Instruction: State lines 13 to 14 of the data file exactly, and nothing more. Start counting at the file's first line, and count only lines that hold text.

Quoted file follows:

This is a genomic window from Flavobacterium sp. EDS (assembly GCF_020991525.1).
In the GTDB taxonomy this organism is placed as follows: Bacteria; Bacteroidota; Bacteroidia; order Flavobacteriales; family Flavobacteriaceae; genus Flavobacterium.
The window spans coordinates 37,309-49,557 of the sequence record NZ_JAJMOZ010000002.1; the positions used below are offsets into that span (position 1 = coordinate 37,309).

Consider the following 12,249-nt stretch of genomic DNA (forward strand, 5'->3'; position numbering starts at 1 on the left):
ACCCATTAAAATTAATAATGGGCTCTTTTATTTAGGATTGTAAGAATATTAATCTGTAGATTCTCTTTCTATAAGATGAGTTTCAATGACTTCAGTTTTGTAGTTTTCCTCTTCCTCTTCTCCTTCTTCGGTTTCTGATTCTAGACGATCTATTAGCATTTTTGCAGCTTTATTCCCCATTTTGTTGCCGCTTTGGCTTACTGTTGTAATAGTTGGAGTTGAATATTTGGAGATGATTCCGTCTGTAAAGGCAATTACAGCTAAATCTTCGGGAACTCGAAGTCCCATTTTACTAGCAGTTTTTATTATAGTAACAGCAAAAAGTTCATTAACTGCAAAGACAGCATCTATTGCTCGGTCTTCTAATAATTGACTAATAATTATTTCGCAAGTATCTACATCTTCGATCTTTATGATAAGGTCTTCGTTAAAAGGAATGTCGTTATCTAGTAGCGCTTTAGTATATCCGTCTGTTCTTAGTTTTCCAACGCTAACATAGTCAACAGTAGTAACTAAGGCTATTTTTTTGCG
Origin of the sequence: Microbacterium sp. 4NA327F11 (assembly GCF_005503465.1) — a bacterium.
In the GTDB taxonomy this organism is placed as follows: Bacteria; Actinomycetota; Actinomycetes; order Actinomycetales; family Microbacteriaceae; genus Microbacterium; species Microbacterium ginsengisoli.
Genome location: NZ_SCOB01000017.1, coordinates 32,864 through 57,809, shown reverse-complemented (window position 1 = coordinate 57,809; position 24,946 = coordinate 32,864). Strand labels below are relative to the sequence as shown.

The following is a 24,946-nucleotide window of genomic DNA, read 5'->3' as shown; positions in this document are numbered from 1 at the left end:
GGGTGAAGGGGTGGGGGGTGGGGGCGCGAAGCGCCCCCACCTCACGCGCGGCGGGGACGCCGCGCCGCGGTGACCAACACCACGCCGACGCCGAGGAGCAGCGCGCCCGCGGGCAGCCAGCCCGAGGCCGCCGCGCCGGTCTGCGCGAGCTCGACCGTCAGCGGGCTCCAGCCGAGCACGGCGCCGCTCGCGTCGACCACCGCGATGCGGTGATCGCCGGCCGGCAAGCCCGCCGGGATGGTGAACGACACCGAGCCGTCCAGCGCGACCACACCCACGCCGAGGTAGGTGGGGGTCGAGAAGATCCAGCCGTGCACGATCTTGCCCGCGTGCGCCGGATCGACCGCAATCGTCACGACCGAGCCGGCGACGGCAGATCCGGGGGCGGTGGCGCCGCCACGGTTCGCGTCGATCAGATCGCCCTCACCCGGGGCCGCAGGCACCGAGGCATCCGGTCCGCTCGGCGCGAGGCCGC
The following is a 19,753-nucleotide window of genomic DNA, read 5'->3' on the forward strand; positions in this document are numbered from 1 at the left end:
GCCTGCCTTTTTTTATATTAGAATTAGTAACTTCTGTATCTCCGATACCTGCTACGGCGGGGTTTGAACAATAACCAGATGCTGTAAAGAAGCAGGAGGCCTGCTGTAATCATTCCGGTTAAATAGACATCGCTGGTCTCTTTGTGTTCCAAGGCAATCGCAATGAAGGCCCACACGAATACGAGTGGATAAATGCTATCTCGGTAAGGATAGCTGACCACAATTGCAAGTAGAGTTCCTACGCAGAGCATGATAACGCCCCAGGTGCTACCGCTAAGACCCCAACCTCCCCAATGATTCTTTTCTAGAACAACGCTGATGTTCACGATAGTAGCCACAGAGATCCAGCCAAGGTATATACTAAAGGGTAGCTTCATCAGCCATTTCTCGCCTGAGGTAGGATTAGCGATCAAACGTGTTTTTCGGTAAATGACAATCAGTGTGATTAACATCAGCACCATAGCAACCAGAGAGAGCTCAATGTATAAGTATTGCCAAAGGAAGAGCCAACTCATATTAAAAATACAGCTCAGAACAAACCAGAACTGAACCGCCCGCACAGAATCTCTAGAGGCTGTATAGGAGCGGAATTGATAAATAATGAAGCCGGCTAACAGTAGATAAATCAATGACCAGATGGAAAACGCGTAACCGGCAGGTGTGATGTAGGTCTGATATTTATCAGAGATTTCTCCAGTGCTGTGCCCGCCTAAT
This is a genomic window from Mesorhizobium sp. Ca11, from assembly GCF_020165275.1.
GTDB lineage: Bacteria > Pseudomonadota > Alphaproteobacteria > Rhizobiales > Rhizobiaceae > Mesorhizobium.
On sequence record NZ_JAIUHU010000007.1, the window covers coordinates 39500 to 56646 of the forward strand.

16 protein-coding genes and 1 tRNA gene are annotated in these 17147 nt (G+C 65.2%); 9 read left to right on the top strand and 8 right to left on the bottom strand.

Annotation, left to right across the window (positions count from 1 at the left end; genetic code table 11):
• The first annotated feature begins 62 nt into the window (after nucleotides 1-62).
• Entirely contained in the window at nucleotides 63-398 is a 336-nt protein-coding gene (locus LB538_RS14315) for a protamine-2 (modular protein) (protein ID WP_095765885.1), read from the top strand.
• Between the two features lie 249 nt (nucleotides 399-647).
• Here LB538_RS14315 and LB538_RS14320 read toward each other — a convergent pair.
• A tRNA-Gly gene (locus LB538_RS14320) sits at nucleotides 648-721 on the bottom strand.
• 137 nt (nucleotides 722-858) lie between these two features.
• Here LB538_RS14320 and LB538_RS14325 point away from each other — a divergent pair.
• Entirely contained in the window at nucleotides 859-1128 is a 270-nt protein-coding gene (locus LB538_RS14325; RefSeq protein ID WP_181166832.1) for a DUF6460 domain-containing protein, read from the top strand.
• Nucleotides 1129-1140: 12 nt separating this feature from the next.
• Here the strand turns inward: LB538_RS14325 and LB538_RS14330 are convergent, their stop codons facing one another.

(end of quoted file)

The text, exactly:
This is a genomic window from Mesorhizobium sp. Ca11, from assembly GCF_020165275.1.
GTDB lineage: Bacteria > Pseudomonadota > Alphaproteobacteria > Rhizobiales > Rhizobiaceae > Mesorhizobium.